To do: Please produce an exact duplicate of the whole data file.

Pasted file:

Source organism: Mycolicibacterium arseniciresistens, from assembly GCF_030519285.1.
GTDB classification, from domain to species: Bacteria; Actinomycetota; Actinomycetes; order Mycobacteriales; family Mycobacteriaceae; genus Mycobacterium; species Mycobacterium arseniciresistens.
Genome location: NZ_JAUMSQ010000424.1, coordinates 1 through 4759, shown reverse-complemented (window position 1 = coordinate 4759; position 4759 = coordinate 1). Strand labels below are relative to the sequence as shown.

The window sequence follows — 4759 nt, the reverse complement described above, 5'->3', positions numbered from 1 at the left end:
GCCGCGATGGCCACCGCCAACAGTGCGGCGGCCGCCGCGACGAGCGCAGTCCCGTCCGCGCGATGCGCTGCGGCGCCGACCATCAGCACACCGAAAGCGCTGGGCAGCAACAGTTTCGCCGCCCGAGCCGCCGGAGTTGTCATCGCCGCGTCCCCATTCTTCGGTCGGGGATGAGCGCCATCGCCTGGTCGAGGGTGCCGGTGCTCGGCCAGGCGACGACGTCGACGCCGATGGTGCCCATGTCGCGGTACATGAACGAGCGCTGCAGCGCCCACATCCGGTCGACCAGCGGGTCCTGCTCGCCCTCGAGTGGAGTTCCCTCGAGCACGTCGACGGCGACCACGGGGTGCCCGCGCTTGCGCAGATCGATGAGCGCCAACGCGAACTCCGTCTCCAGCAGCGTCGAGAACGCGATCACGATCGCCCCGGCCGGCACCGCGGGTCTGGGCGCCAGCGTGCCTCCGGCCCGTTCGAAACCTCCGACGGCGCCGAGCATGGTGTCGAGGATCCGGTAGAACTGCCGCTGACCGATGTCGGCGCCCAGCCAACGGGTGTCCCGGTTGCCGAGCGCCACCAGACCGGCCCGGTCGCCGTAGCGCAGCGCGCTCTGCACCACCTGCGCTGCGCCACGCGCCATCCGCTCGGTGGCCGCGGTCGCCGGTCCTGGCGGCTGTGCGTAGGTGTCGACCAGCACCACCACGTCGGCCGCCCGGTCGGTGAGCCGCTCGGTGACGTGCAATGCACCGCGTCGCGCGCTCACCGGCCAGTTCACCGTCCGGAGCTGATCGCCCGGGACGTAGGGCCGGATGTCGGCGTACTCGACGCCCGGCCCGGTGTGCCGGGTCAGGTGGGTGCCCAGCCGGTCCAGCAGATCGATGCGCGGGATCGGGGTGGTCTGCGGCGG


Source organism: Mycolicibacterium arseniciresistens, from assembly GCF_030519285.1.
GTDB classification, from domain to species: Bacteria; Actinomycetota; Actinomycetes; order Mycobacteriales; family Mycobacteriaceae; genus Mycobacterium; species Mycobacterium arseniciresistens.
Genome location: NZ_JAUMSQ010000424.1, coordinates 1 through 4759, shown reverse-complemented (window position 1 = coordinate 4759; position 4759 = coordinate 1). Strand labels below are relative to the sequence as shown.

The window sequence follows — 4759 nt, the reverse complement described above, 5'->3', positions numbered from 1 at the left end:
GCCGCGATGGCCACCGCCAACAGTGCGGCGGCCGCCGCGACGAGCGCAGTCCCGTCCGCGCGATGCGCTGCGGCGCCGACCATCAGCACACCGAAAGCGCTGGGCAGCAACAGTTTCGCCGCCCGAGCCGCCGGAGTTGTCATCGCCGCGTCCCCATTCTTCGGTCGGGGATGAGCGCCATCGCCTGGTCGAGGGTGCCGGTGCTCGGCCAGGCGACGACGTCGACGCCGATGGTGCCCATGTCGCGGTACATGAACGAGCGCTGCAGCGCCCACATCCGGTCGACCAGCGGGTCCTGCTCGCCCTCGAGTGGAGTTCCCTCGAGCACGTCGACGGCGACCACGGGGTGCCCGCGCTTGCGCAGATCGATGAGCGCCAACGCGAACTCCGTCTCCAGCAGCGTCGAGAACGCGATCACGATCGCCCCGGCCGGCACCGCGGGTCTGGGCGCCAGCGTGCCTCCGGCCCGTTCGAAACCTCCGACGGCGCCGAGCATGGTGTCGAGGATCCGGTAGAACTGCCGCTGACCGATGTCGGCGCCCAGCCAACGGGTGTCCCGGTTGCCGAGCGCCACCAGACCGGCCCGGTCGCCGTAGCGCAGCGCGCTCTGCACCACCTGCGCTGCGCCACGCGCCATCCGCTCGGTGGCCGCGGTCGCCGGTCCTGGCGGCTGTGCGTAGGTGTCGACCAGCACCACCACGTCGGCCGCCCGGTCGGTGAGCCGCTCGGTGACGTGCAATGCACCGCGTCGCGCGCTCACCGGCCAGTTCACCGTCCGGAGCTGATCGCCCGGGACGTAGGGCCGGATGTCGGCGTACTCGACGCCCGGCCCGGTGTGCCGGGTCAGGTGGGTGCCCAGCCGGTCCAGCAGATCGATGCGCGGGATCGGGGTGGTCTGCGGCGG